Initial thoughts through use

The Panasonic S5 feels good in the hand. There’s no sense that the body has any less robustness than the S1. Weatherproofing and a practically bombproof construction would appear to be an S series hallmark.

The LCD EVF has a lower specification on paper than the S1, but I would challenge anyone to spot the difference. I went between them constantly to try and catch any differences, but to my eye the EVF on the S5 appears every bit as vivid and as sharp as the S1. It’s a prime lesson on how paper specifications don’t always tell the full story. The same can be said about the rear LCD screen, although on the S5 there’s the added advantage of full articulation.

Rear LCD screen on the Panasonic S5.

Panasonic S5 autofocus

Autofocus has been a big area for discussion regarding the S series cameras. Other manufacturers often use Phase Detection autofocus, which allows the autofocus system to run at framerates far in excess of a contrast detection system. This allows phase detection autofocus to work a lot quicker, in some cases, than contrast detection.

But this isn’t the whole story. Phase detection isn’t always as accurate as contrast detection, and most phase detection equipped cameras also feature contrast detection as a backup system. When it comes to stills, contrast detection is often much more accurate at the cost of speed.

However the story still doesn’t end there. The S series of cameras, including the S1 feature a system called DFD. This is an additional, separate system developed by Panasonic. It stands for Depth From Defocus, and helps to speed things up by giving the contrast detection system more information about the precise distance of an object, minimising the amount the lens has to refocus.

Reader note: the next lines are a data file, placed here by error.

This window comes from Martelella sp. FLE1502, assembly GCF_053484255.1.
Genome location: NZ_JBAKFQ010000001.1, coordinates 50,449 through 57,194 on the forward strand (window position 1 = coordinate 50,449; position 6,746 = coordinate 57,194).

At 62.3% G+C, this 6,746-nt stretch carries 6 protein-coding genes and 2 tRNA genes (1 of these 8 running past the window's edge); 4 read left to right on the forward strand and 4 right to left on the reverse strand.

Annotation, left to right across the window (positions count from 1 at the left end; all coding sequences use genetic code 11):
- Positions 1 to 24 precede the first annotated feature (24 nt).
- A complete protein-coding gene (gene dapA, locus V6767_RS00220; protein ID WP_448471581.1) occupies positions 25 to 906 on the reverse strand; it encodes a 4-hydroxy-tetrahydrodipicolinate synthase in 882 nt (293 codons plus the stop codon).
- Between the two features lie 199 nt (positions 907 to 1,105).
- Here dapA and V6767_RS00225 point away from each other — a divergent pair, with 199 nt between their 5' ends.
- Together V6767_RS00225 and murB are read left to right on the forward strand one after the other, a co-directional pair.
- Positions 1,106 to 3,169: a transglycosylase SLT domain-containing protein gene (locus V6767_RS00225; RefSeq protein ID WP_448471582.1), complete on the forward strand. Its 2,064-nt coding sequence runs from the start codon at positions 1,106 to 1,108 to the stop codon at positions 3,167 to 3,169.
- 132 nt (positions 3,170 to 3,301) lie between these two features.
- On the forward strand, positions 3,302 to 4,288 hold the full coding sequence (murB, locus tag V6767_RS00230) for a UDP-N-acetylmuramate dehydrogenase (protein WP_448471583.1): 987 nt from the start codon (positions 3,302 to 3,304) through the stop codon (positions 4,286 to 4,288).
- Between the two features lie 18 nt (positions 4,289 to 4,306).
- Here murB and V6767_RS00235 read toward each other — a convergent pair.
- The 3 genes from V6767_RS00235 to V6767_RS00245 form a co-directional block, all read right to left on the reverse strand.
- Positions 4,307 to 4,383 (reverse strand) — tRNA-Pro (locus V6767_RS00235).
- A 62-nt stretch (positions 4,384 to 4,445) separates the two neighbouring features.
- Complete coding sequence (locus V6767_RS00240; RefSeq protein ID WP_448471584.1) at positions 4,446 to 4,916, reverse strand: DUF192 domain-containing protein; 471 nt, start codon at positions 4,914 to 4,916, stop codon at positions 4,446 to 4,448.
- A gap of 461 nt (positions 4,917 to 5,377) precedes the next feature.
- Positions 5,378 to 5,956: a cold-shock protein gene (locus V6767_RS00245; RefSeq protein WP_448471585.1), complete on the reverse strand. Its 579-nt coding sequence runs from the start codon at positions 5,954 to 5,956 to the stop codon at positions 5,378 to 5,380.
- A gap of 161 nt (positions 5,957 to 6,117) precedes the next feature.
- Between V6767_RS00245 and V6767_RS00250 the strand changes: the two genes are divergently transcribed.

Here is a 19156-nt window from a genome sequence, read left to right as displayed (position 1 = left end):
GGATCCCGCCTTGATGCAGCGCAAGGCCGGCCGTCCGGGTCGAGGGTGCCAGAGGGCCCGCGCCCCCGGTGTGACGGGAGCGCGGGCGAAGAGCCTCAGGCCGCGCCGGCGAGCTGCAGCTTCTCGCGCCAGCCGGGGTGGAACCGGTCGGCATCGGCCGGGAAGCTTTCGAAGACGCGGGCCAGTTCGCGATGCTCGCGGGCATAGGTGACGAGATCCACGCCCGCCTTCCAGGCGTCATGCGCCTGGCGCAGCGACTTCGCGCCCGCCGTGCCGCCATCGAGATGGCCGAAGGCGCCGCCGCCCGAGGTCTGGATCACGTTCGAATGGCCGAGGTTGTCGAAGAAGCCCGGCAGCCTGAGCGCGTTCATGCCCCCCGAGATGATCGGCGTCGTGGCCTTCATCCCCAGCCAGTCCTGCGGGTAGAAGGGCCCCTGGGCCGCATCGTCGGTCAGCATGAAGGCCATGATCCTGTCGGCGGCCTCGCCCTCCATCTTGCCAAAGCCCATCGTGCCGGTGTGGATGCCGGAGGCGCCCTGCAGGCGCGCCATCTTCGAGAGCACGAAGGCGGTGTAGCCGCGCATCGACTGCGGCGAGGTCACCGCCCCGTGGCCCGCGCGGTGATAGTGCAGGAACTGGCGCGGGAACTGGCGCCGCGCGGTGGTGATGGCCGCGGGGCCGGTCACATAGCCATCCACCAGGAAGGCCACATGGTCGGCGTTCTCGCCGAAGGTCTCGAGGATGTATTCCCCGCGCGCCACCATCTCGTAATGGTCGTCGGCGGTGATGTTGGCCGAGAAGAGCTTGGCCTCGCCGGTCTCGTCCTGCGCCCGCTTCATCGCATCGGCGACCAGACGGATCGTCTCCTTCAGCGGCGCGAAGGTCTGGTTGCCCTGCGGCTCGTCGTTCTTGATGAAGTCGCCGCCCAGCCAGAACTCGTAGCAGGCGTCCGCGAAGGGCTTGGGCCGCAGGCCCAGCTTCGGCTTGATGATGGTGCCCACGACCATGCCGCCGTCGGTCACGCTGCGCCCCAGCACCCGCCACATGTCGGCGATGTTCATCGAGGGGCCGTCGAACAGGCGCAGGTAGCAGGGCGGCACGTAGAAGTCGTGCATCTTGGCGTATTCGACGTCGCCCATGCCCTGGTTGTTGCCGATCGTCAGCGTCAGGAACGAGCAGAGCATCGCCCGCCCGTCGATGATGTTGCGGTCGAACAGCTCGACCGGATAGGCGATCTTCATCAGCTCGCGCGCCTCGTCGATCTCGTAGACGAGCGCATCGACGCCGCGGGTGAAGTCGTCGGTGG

This system tends to work only with Panasonic lenses because it requires that the camera has in-depth information about the specifics of the lens and how it performs. There are other features that help speed up the autofocus, too, both of them are turned off on the S series cameras by default, but can easily be switched on at the expense of slightly more power draw.

The first is Quick AF. When this is turned on the camera approximates focus before you have pressed the shutter button. Then there’s Eye Sensor AF. With this turned on the autofocus triggers as soon as you bring the camera to your eye, hopefully reducing the amount the lens has to do to lock focus.

There’s also an autofocus custom setting for photos and video that allows you to adjust the sensitivity of the system and tune it to whether you are taking images of still objects or moving ones.

Seascapes taken with the Panasonic DC-S5.Seascapes taken with the Panasonic DC-S5. Image: Simon Wyndham